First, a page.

Last November, Madison High School principal David Hurnevich sat on his couch and binge-watched a Netflix show.
Principals, they're just like us.
The documentary series he watched, 'Last Chance U,' made him realize college football players at East Mississippi Community College were just like some of the kids at his school.
“Although it was a story about football and championships, really what stood out was an opportunity for an academic advisor, Brittany Wagner, to make real connections with her football players, with students," Hurnevich said.
As soon as he got word of the show to the district’s superintendent, it didn’t take long to invite Brittany Wagner to Madison Heights. And it also didn’t take long for her to say yes.
Wagner has become a sensation thanks to her attitude and toughness on 'Last Chance U.' The school's counselor has helped college football players who, for one reason or another, found themselves removed from their top-tier Division-I team. She has guided students in the classroom leap from their 'last chance' to new opportunities with other top programs.
“I believe in second chances.. Look, we all screw up. And maybe some screw-ups are more severe than others, but we’ve all made bad decisions," Wagner recently said on ABC's 'Nightline.'
In Madison Heights, the graduating class at Madison High school will be less than 100 students this year. it’s a smaller school, and its a school of choice, so it's truly a melting pot, made up of kids from cities all over Metro Detroit.
"When it comes to differences, there’s a lot of ethnicities here, people come from different economic backgrounds, academic backgrounds," Madison quarterback Austin Brown said.
In recent years, Madison has become a place for transfer students looking for a second chance in life. That means discipline, among other life lessons, are preached every day.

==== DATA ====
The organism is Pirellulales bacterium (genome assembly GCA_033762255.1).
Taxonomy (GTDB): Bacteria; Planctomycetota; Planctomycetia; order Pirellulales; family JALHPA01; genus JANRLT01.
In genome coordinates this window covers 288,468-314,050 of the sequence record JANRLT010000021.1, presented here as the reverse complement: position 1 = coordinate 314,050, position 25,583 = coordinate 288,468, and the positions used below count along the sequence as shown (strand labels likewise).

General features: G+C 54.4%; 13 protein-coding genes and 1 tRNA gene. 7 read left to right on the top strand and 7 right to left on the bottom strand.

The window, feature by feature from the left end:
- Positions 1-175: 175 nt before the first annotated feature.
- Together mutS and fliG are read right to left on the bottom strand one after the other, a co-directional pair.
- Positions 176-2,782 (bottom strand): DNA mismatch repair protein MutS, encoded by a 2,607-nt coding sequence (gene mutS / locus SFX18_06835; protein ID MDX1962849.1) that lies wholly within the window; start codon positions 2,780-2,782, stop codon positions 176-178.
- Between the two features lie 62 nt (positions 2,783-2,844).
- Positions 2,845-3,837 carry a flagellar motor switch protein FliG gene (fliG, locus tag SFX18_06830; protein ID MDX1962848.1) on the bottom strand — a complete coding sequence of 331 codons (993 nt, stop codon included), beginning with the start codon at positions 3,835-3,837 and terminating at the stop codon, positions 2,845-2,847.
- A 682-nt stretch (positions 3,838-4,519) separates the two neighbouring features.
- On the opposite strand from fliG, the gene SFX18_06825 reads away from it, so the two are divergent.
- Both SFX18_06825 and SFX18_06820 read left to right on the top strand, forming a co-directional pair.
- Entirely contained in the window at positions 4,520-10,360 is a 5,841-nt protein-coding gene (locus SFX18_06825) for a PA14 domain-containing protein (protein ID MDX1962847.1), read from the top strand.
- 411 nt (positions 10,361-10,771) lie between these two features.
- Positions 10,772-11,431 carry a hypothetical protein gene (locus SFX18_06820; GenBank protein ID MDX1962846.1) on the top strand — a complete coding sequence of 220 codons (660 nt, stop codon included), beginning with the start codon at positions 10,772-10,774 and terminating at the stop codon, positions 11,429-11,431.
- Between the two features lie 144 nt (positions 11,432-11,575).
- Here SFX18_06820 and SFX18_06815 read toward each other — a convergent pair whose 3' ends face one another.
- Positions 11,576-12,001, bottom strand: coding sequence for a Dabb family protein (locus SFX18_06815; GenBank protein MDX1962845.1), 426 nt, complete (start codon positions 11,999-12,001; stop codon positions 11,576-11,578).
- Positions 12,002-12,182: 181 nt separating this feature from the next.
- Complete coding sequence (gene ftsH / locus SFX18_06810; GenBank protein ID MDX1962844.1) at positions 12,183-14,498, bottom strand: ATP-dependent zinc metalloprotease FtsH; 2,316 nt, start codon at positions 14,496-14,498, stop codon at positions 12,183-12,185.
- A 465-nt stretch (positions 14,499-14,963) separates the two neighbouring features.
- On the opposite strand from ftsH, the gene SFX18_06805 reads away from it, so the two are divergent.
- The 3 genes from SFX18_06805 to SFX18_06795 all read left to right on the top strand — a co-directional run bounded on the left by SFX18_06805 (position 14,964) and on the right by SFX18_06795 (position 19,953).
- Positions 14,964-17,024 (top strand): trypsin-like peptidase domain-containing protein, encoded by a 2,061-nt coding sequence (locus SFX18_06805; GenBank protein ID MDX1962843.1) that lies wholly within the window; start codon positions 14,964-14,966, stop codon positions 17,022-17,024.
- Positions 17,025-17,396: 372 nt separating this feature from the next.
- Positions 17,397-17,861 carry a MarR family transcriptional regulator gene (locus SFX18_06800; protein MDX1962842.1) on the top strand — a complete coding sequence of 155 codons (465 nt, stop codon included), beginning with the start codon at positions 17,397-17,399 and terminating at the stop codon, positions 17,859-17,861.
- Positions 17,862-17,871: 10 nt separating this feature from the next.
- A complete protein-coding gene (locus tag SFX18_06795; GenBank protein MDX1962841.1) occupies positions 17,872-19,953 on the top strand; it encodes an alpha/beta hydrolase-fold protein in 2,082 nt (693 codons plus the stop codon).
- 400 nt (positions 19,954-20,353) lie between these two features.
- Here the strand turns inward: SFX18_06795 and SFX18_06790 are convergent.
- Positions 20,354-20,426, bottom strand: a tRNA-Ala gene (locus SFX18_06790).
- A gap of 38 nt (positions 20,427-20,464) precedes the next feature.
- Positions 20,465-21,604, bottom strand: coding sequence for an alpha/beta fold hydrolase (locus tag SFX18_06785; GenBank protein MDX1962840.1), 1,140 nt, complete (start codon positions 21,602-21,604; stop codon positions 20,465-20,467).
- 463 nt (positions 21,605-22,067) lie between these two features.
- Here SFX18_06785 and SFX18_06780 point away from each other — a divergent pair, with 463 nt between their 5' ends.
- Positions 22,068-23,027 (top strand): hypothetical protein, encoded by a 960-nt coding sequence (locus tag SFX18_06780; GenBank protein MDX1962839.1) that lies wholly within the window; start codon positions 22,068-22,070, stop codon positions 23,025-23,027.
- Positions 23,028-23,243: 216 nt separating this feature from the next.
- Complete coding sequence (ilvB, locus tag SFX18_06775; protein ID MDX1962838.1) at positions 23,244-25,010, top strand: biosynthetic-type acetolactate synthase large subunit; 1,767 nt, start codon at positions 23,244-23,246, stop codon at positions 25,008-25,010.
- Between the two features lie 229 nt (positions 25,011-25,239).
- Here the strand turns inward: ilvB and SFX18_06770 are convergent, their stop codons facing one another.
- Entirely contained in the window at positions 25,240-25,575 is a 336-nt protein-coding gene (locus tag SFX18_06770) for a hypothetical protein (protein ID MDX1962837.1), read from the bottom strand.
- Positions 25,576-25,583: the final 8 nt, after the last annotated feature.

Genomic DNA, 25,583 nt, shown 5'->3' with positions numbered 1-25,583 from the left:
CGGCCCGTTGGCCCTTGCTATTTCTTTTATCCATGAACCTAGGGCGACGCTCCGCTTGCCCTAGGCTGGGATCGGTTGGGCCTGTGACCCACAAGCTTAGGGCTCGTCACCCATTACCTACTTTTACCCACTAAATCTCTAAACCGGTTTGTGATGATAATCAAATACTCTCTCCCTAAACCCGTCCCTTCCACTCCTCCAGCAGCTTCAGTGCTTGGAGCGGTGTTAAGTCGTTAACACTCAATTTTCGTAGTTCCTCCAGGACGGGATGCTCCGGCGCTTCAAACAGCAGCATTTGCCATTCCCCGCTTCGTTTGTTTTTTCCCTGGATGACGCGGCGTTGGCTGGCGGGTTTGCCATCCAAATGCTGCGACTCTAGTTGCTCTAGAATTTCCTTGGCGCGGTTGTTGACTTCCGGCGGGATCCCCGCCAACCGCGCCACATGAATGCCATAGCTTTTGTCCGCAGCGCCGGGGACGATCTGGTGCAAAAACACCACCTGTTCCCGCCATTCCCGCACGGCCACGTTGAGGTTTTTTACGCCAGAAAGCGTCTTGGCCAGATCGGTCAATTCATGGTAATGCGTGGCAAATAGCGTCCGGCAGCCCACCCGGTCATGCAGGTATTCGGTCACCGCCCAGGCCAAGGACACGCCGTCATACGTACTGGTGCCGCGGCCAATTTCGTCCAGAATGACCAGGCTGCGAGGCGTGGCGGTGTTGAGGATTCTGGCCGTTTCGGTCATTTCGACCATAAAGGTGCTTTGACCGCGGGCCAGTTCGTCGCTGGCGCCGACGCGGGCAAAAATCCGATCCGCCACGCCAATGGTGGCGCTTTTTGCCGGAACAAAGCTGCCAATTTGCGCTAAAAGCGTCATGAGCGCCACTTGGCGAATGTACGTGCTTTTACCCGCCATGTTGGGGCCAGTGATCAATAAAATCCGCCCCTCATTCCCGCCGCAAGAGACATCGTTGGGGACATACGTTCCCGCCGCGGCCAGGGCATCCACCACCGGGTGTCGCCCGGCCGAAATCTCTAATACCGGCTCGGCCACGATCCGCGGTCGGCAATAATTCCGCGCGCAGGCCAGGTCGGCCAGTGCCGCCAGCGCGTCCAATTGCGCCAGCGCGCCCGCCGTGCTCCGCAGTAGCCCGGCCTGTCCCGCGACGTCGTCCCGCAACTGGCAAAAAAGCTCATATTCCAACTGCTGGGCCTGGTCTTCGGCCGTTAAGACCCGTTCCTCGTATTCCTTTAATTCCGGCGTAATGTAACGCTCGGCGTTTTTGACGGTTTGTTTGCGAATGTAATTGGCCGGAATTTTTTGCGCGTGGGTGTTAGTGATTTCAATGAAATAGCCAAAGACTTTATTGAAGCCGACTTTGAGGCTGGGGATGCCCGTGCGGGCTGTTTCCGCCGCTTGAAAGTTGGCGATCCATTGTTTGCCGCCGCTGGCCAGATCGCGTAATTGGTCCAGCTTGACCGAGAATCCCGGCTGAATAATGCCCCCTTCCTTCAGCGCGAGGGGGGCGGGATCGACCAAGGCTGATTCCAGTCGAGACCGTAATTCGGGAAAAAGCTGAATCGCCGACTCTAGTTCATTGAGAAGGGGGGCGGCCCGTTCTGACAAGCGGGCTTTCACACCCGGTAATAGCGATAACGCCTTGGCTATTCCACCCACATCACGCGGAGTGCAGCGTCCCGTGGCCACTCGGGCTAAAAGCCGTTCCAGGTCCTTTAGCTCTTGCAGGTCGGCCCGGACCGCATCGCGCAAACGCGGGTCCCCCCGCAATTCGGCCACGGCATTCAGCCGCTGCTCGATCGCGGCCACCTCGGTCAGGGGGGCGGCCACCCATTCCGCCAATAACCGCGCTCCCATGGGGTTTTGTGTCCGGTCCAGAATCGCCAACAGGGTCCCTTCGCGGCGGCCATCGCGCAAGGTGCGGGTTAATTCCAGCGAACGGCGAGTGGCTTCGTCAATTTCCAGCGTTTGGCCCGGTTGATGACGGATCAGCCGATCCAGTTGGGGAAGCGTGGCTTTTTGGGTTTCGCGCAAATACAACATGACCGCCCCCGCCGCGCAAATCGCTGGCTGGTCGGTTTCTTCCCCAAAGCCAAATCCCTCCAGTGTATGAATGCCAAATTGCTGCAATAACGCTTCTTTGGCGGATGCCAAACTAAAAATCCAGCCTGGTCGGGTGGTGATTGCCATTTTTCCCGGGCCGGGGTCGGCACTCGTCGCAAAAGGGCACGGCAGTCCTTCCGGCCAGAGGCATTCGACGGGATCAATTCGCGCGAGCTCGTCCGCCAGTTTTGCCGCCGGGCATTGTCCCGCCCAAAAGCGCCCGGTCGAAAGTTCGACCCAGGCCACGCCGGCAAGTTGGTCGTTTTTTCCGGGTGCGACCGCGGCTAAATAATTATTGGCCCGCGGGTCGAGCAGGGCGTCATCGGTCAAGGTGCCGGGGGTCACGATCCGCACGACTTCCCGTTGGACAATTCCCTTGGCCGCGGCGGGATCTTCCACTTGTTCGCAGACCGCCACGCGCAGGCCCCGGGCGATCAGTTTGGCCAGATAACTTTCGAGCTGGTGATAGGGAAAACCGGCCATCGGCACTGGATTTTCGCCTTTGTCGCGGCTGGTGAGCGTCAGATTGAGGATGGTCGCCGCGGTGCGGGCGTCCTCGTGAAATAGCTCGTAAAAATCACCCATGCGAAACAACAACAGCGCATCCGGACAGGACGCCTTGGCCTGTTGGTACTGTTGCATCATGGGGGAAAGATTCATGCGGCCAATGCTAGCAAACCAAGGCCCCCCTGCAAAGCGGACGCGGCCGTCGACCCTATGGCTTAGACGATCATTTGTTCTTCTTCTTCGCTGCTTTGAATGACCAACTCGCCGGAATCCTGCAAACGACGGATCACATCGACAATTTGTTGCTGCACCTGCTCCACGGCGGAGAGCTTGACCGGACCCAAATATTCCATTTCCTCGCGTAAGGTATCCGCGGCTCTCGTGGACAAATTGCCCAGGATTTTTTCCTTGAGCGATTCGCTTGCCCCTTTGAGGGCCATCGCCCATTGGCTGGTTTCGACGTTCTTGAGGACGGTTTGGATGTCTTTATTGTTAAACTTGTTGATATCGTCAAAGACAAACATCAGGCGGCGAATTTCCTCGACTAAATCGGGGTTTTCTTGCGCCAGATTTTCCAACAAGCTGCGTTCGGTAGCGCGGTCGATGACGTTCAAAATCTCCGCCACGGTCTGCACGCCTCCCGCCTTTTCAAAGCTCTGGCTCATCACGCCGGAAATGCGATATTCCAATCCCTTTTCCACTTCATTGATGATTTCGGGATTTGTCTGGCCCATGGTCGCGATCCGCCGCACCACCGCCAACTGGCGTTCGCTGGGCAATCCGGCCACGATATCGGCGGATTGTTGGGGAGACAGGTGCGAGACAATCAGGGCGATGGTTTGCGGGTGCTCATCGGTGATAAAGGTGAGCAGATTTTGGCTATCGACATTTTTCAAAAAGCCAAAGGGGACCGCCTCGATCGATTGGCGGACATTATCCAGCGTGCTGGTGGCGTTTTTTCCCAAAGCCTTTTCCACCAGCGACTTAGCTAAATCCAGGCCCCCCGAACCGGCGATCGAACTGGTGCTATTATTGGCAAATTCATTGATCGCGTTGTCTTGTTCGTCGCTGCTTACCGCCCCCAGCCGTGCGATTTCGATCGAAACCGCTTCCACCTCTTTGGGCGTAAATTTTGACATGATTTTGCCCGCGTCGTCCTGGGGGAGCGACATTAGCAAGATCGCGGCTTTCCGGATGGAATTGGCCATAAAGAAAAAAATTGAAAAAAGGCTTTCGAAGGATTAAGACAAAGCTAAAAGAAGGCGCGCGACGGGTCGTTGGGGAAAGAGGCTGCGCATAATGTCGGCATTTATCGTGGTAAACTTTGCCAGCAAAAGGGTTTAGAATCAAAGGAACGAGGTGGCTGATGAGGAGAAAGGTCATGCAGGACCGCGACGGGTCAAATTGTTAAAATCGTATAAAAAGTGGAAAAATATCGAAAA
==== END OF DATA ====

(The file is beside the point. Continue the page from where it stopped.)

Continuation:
“When she came, we all kinda woke up. When you see the Netflix series, you see it, you watch the episodes, but you got this lady in front of us telling us, we had people start where you started from, and there's a way, you listen. You want to get there," Madison linebacker Dominik Rowell said.
Rowell is one of the team's most impactful transfers, named a captain in his junior season. He's also the first to admit he is the type of player Wagner came to talk to when she was invited.
"This lady has been dealing with kids like me all her life," Rowell said. "No, she’s not an outsider. She may tell you something that may take you to the next level."
For Rowell, his next level includes more than just himself. The high school junior is a father.
“I got a son. I had my son at 15. For my dad to leave me before my senior year, it's it’s gut-checking. It makes you think, you know, I gotta step up my game," he added.
"My story is a dime a dozen. It’s just what you make of it.”
Wagner's impact has helped shape a theme of unity with the team. Brown, the team's quarterback, often hosts up to 10 players at his house after games. His family has grown since he transferred from Novi Catholic Central High School.
Madison's football team is undefeated, and just won a district championship. The players have their eyes on better lives for themselves -- and a ring this fall.
"We’re human beings. These people are human beings. What do we think we’re gonna do with them? If we don’t give them a second chance, when they’re probably not really ready to make some mature, good decisions, if we don’t give them a chance then, what do we think’s gonna happen?” Wagner asked.
If Last ChanceU is a national sensation, Madison’s players are finding themselves in their own storybook journey.
The team's head coach, James Rogers, is someone who also transferred during his high school career. He saw the impact of Wagner's visit right away.
"She showed them there's other kids out there like them," Rogers said.
And now they're realizing how to carve out a path with their own identity. And writing a pretty remarkable story as they do.